Over 1000 people marched through central Bristol on Friday afternoon to protest against the Police, Crime, Sentencing and Courts (PCSC) Bill, which would give police increased powers to crack down on protest.
The march follows two previous Kill The Bill protests in the last week which have ended in confrontations between protesters and police and accusations from protesters of police brutality.
Friday’s march remained peaceful and was attended by a diverse crowd, including families, students, and one woman holding a sign saying “mums against the police Bill”.
One protester, who works as a nurse and asked to remain anonymous, when asked why she was marching today, said “I’ve worked through COVID I have not been protected by our government.
Nor is she alone in feeling that way: ‘for me standing here I know I’m representing at least 20 or 30 nurses. This crowd today, this is a fraction of how many people feel the same, but they’re too scared to come out and protest during COVID, which is understandable.’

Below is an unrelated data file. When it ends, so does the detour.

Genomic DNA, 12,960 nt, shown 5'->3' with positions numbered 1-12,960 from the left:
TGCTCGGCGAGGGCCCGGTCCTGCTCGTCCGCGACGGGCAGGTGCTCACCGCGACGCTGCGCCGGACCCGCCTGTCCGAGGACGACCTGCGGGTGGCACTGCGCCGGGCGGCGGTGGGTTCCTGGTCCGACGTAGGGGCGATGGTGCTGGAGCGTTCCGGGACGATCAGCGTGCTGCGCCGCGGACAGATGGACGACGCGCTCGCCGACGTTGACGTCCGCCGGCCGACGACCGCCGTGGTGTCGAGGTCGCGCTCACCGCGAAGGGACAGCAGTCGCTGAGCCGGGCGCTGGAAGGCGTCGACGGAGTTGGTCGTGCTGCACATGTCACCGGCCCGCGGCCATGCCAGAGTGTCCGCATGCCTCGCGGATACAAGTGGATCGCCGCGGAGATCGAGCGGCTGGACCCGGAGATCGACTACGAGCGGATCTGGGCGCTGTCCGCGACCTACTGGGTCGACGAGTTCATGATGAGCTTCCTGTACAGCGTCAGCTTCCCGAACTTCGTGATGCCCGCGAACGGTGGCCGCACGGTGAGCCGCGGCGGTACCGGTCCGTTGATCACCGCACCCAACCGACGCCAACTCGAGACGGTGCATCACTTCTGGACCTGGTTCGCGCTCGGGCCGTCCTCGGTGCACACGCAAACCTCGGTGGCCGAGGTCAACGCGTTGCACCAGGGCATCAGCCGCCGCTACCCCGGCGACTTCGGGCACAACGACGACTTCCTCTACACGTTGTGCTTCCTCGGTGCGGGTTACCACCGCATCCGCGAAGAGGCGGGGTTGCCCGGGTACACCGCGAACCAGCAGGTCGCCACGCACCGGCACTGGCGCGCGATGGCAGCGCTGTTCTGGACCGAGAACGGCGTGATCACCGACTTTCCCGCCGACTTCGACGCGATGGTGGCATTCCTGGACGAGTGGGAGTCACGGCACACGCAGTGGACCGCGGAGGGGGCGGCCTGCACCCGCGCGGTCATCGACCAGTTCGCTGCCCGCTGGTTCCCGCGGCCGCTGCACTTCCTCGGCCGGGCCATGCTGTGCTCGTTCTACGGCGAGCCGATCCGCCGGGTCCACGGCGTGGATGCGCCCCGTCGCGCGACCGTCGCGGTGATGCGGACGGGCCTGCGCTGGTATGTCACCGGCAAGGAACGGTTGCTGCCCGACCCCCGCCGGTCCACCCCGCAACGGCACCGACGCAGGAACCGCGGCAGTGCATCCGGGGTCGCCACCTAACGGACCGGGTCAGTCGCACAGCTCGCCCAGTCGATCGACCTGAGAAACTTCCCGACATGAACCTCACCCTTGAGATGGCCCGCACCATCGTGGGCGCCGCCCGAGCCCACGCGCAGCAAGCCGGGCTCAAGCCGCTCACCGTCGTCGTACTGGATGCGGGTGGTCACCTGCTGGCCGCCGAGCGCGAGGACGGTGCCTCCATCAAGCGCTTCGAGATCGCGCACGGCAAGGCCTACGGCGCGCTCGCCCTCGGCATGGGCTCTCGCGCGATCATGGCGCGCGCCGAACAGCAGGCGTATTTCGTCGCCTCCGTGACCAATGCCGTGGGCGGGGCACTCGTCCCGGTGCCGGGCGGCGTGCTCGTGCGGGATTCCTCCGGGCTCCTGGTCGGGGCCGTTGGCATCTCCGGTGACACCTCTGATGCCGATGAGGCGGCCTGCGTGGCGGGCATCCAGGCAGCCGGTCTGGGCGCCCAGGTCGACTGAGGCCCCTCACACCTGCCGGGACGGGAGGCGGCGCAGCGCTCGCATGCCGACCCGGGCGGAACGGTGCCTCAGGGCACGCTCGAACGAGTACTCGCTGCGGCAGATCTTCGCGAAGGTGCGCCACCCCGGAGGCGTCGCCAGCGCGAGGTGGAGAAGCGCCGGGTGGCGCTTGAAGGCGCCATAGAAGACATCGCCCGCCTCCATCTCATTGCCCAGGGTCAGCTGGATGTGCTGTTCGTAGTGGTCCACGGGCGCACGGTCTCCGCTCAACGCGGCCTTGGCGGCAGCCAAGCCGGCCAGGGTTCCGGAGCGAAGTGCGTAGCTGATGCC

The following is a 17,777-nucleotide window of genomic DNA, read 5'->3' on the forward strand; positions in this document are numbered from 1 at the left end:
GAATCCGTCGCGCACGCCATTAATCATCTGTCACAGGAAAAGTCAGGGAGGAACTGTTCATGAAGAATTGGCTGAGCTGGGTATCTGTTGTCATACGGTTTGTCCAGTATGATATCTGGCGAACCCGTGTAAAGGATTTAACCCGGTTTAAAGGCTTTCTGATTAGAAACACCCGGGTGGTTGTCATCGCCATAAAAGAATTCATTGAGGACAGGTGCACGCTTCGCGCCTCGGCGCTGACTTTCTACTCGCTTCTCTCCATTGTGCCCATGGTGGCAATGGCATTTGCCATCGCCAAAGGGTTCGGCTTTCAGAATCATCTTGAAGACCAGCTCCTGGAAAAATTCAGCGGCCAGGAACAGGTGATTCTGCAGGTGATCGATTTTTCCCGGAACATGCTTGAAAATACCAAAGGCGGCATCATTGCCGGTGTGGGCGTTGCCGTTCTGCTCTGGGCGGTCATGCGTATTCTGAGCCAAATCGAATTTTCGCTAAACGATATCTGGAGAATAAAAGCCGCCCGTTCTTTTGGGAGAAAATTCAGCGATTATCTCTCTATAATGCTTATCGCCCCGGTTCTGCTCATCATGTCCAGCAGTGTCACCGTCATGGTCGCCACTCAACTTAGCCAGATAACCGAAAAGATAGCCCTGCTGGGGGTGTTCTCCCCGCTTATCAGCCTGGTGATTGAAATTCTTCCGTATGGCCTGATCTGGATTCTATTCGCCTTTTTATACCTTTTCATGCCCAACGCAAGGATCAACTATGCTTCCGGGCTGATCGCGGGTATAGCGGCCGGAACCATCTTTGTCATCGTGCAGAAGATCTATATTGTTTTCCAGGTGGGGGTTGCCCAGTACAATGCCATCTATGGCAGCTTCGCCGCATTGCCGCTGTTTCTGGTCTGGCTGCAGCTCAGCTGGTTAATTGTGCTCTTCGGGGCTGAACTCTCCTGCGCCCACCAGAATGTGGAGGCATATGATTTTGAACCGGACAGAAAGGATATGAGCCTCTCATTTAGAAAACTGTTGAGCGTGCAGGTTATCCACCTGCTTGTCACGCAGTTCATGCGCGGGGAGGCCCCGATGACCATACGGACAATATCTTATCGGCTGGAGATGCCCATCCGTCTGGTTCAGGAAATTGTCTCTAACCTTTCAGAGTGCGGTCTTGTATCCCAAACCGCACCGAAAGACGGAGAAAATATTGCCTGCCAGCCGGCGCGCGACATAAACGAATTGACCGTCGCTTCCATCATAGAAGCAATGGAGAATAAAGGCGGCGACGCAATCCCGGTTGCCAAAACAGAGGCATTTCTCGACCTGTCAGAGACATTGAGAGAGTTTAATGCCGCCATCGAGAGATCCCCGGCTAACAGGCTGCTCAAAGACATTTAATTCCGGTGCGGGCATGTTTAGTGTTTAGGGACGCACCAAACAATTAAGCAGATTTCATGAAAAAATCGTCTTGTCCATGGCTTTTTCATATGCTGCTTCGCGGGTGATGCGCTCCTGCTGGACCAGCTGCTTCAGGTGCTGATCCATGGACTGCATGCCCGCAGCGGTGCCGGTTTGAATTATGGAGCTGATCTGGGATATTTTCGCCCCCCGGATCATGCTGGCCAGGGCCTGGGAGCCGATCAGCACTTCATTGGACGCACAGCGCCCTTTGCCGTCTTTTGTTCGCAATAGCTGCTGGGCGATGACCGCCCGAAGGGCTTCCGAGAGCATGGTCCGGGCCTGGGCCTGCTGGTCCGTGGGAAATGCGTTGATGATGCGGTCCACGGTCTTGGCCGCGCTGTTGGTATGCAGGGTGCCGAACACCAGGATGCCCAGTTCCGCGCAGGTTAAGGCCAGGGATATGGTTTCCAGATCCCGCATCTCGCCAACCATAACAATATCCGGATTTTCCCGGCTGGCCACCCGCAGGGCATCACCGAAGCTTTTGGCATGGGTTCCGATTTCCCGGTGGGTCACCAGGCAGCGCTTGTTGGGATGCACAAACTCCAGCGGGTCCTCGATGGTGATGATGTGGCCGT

When asked if it was right to be protesting during the pandemic, the nurse replied ‘100% This is right for the future. It’s wrong, what they’re [the government] doing right now.’
Despite fears that the riots and clashes with police may have overshadowed the ostensible reason for the protests themselves – the PCSC Bill – the crowd on Friday remained focused on its target.
Chants of “Kill the BIll” were frequent and many protesters held placards about the Bill and targeting Priti Patel, who is the chief motivating force behind the Bill.
One protester said ‘the right to protest is so integral to how we function as a society and all the rights we’ve claimed throughout history.’
The march later moved towards Bridewell police station, the site of Sunday’s riot, although scenes were less tense with protesters dancing or sitting in the road, and handing daffodils to officers.